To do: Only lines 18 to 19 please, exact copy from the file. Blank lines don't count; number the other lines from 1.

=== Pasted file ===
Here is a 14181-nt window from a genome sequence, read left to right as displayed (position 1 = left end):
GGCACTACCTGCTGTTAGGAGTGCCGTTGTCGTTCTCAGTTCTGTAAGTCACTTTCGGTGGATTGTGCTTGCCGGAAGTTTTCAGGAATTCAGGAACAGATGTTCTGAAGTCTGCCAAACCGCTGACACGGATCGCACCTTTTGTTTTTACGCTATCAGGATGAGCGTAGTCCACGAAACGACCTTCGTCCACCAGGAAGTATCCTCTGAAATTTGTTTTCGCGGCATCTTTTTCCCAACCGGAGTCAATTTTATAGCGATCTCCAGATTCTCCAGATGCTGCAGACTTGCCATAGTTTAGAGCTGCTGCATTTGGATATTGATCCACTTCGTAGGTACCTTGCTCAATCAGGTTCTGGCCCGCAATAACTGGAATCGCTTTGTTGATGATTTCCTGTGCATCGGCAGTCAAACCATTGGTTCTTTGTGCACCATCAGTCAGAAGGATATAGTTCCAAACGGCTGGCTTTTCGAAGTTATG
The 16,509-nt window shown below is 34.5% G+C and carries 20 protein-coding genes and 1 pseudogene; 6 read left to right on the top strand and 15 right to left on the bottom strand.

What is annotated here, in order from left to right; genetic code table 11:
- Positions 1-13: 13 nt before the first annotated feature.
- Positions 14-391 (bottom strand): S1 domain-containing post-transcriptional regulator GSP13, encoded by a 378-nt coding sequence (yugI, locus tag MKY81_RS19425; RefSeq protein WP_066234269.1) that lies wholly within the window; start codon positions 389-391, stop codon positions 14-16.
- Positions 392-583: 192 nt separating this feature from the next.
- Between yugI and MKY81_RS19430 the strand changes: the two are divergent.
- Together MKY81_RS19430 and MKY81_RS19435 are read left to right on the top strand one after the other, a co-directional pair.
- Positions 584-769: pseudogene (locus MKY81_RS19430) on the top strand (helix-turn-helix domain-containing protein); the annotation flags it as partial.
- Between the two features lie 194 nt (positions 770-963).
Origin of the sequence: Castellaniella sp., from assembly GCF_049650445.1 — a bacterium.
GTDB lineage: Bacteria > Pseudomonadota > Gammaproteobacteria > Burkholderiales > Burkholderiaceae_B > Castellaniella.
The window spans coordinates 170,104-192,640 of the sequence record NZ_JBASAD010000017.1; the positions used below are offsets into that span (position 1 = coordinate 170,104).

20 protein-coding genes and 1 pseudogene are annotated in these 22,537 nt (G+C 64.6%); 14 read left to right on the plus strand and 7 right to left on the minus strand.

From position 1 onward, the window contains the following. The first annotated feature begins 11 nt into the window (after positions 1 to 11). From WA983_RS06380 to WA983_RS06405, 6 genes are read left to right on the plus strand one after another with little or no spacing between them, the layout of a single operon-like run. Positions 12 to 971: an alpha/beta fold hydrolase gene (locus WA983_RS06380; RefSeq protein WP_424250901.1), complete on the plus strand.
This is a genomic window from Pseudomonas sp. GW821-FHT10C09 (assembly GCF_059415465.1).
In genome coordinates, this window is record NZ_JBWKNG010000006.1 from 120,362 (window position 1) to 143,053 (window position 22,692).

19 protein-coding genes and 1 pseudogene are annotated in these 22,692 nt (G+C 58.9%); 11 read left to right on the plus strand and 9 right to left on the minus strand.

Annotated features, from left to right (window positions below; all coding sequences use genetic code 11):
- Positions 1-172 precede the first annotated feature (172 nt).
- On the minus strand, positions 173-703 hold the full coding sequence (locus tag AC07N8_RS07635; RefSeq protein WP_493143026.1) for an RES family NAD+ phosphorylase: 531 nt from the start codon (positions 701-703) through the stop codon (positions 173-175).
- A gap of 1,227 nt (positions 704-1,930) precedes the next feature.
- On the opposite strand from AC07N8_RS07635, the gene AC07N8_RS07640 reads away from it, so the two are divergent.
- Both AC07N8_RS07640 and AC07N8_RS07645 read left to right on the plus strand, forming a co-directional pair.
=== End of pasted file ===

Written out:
In genome coordinates, this window is record NZ_JBWKNG010000006.1 from 120,362 (window position 1) to 143,053 (window position 22,692).

19 protein-coding genes and 1 pseudogene are annotated in these 22,692 nt (G+C 58.9%); 11 read left to right on the plus strand and 9 right to left on the minus strand.